Year 8 boys had the chance to see another side of the work of modernist artist Henry Moore on a trip to his former studio and gardens.
Not only did the Art trip give the pupils an opportunity to experience his spectacular outdoor sculptures in the beautiful grounds near Much Hadham, but they were also able to see the largest exhibition of his drawings in more than 40 years.
Art teacher Jillian McAteer said: “It was a unique opportunity for the boys not only to experience his ambitious sculptures, but also to closely examine the drawings that underpinned the practice of one of the most influential modernist British artists.”
Yorkshireman Henry Moore (1898–1986) settled in the Hertfordshire hamlet of Perry Green during the Second World War; it remained his home and workplace for the rest of his life. The Henry Moore Foundation Studios and Gardens showcase his sculptures in woodlands and gardens originally created there by Moore’s wife, Irina.
“The foundation displays a fantastic collection of his sculptural work. The students were taken on a tour of the grounds by informative guides who described the inspiration and construction behind these iconic pieces,” said Mrs McAteer.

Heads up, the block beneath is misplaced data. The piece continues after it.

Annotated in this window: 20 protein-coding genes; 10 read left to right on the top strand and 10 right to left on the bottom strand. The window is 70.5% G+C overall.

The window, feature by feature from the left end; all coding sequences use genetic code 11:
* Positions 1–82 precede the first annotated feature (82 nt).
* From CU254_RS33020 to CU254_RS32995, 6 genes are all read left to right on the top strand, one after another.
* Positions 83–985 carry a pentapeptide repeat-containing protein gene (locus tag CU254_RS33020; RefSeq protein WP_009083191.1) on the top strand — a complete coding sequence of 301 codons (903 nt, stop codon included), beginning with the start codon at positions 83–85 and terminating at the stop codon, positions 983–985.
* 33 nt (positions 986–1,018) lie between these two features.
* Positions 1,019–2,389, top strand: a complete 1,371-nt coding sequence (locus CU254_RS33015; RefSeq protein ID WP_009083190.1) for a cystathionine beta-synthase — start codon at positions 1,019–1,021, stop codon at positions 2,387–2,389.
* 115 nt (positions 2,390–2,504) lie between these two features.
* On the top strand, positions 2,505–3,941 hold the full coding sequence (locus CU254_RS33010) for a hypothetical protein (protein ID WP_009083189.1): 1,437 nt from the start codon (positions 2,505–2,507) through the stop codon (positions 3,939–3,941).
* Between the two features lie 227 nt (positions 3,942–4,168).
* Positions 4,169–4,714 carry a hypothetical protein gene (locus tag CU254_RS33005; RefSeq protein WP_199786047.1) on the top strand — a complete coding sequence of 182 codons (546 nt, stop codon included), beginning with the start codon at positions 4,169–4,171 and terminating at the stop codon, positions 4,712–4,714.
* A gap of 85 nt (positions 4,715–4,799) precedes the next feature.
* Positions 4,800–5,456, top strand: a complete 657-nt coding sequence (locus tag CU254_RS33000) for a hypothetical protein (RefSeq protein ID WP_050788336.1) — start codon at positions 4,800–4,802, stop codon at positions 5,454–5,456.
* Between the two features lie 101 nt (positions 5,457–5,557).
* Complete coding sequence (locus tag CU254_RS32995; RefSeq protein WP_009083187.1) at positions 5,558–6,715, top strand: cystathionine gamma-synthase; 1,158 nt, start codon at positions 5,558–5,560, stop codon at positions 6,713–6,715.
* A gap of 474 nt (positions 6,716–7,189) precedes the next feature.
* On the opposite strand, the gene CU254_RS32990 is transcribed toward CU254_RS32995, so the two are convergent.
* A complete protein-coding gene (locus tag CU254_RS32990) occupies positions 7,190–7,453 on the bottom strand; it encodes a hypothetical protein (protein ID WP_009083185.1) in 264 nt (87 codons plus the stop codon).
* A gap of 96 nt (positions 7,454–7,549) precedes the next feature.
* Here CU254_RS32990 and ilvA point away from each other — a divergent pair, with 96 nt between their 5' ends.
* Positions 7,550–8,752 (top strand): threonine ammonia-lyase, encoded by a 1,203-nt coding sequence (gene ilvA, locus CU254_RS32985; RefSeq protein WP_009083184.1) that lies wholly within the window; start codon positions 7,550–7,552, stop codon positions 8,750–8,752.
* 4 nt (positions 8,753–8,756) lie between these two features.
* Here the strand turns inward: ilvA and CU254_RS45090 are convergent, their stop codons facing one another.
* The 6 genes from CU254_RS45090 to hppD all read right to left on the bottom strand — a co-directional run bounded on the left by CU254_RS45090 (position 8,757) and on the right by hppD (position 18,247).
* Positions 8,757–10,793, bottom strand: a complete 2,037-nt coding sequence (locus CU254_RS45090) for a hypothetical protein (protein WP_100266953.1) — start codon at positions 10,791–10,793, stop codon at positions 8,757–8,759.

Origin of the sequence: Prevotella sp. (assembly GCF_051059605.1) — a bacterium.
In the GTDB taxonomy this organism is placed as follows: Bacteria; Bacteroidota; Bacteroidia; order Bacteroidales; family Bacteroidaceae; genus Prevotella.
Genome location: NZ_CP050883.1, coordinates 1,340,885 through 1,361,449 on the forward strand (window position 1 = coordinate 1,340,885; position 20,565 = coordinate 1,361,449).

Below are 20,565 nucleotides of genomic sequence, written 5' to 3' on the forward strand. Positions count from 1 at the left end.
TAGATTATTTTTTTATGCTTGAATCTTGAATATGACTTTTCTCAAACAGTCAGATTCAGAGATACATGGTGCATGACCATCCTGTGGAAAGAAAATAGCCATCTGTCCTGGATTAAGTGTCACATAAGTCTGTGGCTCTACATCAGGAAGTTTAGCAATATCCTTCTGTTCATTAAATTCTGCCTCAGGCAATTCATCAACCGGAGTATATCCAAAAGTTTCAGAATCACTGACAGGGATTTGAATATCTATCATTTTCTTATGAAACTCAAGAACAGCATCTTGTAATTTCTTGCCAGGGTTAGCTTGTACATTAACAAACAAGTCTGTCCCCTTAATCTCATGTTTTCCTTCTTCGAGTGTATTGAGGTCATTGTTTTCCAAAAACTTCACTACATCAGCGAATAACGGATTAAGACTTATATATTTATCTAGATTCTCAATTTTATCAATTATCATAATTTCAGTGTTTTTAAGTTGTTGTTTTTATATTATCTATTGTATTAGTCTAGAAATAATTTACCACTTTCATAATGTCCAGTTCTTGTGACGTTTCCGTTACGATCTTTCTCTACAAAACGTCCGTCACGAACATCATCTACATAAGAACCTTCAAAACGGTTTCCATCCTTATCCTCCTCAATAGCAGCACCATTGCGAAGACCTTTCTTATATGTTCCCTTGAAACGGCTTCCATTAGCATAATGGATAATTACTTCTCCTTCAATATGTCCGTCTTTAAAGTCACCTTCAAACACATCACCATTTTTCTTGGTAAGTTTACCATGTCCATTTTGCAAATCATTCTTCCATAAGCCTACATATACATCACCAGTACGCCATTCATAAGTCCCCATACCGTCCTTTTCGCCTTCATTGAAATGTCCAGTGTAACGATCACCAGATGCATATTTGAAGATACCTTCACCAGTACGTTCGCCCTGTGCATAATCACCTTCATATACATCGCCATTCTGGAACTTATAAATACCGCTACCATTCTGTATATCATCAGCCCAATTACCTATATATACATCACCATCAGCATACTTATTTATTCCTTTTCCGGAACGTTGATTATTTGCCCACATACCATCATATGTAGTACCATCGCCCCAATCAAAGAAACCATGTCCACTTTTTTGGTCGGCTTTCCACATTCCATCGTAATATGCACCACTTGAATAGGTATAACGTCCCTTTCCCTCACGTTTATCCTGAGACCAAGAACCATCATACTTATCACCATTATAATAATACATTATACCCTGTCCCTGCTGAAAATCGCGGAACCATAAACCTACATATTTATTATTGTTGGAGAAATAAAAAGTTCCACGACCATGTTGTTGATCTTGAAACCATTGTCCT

She added that the boys had been learning in class about biomorphism – art with an organic appearance or form – through clay sculpture, ink and drawing. “The grand organic shapes in Moore’s work are a fantastic example of where this artistic exploration might lead.”
One of the Year 8 boys, Sai Sivakumar, said the visit had given him clear insight into Moore’s creative processes, including his “every thought, inspiration and action”. Sai added: “Some of the many things we learned at the foundation included how to use different materials in Art, such as plaster, how to draw inspiration from real life, and the importance of practice.”
The trip began with a tour of Moore’s larger sculptures, before the group ventured inside his numerous workshops to look at his smaller, finer work. Here, said Sai, they picked up tips for improving their own sculpting, such as incorporating the appearance of bones and using textures inspired by nature, such as bark.
Next, the boys visited the current exhibition, entitled Henry Moore Drawings: The Art of Seeing. “We could see his style and skill evolving over time as he learned more and more.” The exhibition runs until 27th October this year.
After lunch, the boys drew their own pieces, taking from everything they had learned there to create a Henry Moore-style drawing.